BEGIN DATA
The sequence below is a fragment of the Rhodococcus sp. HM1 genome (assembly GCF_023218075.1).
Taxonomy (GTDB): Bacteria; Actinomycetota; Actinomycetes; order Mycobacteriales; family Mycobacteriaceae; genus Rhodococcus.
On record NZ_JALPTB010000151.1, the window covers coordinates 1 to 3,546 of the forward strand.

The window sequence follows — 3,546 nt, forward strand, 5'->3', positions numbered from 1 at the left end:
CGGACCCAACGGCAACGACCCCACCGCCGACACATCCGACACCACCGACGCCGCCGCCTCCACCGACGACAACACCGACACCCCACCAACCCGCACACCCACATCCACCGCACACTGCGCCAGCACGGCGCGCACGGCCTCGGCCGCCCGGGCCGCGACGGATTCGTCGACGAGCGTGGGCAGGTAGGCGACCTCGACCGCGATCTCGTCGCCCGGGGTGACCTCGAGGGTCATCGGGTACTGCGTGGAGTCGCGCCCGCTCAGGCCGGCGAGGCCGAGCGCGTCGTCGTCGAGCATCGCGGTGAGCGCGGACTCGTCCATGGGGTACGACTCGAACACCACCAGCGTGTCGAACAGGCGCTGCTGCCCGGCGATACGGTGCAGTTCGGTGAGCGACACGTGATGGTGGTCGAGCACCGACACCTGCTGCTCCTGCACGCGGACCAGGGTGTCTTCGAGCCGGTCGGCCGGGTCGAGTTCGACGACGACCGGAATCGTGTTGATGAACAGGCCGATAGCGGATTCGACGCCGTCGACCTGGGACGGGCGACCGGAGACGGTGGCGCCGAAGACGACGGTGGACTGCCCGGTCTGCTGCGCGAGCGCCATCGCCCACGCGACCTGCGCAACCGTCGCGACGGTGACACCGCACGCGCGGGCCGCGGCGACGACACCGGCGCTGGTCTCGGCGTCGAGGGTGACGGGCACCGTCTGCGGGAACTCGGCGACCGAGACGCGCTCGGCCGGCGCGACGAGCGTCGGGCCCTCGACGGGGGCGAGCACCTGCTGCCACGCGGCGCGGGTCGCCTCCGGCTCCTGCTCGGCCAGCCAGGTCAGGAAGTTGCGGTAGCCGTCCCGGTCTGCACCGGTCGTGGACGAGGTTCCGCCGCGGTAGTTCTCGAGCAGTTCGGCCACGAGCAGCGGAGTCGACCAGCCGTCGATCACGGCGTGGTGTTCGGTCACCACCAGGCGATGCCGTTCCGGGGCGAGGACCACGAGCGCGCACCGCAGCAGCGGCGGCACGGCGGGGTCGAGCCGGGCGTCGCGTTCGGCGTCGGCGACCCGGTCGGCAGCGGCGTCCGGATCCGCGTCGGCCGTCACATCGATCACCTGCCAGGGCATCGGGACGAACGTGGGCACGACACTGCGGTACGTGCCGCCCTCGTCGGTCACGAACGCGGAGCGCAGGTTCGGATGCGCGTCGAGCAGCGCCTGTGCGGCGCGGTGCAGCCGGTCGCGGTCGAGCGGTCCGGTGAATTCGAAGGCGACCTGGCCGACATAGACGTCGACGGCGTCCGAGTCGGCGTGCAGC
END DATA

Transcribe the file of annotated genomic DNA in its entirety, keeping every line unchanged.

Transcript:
The sequence below is a fragment of the Rhodococcus sp. HM1 genome (assembly GCF_023218075.1).
Taxonomy (GTDB): Bacteria; Actinomycetota; Actinomycetes; order Mycobacteriales; family Mycobacteriaceae; genus Rhodococcus.
On record NZ_JALPTB010000151.1, the window covers coordinates 1 to 3,546 of the forward strand.

The window sequence follows — 3,546 nt, forward strand, 5'->3', positions numbered from 1 at the left end:
CGGACCCAACGGCAACGACCCCACCGCCGACACATCCGACACCACCGACGCCGCCGCCTCCACCGACGACAACACCGACACCCCACCAACCCGCACACCCACATCCACCGCACACTGCGCCAGCACGGCGCGCACGGCCTCGGCCGCCCGGGCCGCGACGGATTCGTCGACGAGCGTGGGCAGGTAGGCGACCTCGACCGCGATCTCGTCGCCCGGGGTGACCTCGAGGGTCATCGGGTACTGCGTGGAGTCGCGCCCGCTCAGGCCGGCGAGGCCGAGCGCGTCGTCGTCGAGCATCGCGGTGAGCGCGGACTCGTCCATGGGGTACGACTCGAACACCACCAGCGTGTCGAACAGGCGCTGCTGCCCGGCGATACGGTGCAGTTCGGTGAGCGACACGTGATGGTGGTCGAGCACCGACACCTGCTGCTCCTGCACGCGGACCAGGGTGTCTTCGAGCCGGTCGGCCGGGTCGAGTTCGACGACGACCGGAATCGTGTTGATGAACAGGCCGATAGCGGATTCGACGCCGTCGACCTGGGACGGGCGACCGGAGACGGTGGCGCCGAAGACGACGGTGGACTGCCCGGTCTGCTGCGCGAGCGCCATCGCCCACGCGACCTGCGCAACCGTCGCGACGGTGACACCGCACGCGCGGGCCGCGGCGACGACACCGGCGCTGGTCTCGGCGTCGAGGGTGACGGGCACCGTCTGCGGGAACTCGGCGACCGAGACGCGCTCGGCCGGCGCGACGAGCGTCGGGCCCTCGACGGGGGCGAGCACCTGCTGCCACGCGGCGCGGGTCGCCTCCGGCTCCTGCTCGGCCAGCCAGGTCAGGAAGTTGCGGTAGCCGTCCCGGTCTGCACCGGTCGTGGACGAGGTTCCGCCGCGGTAGTTCTCGAGCAGTTCGGCCACGAGCAGCGGAGTCGACCAGCCGTCGATCACGGCGTGGTGTTCGGTCACCACCAGGCGATGCCGTTCCGGGGCGAGGACCACGAGCGCGCACCGCAGCAGCGGCGGCACGGCGGGGTCGAGCCGGGCGTCGCGTTCGGCGTCGGCGACCCGGTCGGCAGCGGCGTCCGGATCCGCGTCGGCCGTCACATCGATCACCTGCCAGGGCATCGGGACGAACGTGGGCACGACACTGCGGTACGTGCCGCCCTCGTCGGTCACGAACGCGGAGCGCAGGTTCGGATGCGCGTCGAGCAGCGCCTGTGCGGCGCGGTGCAGCCGGTCGCGGTCGAGCGGTCCGGTGAATTCGAAGGCGACCTGGCCGACATAGACGTCGACGGCGTCCGAGTCGGCGTGCAGC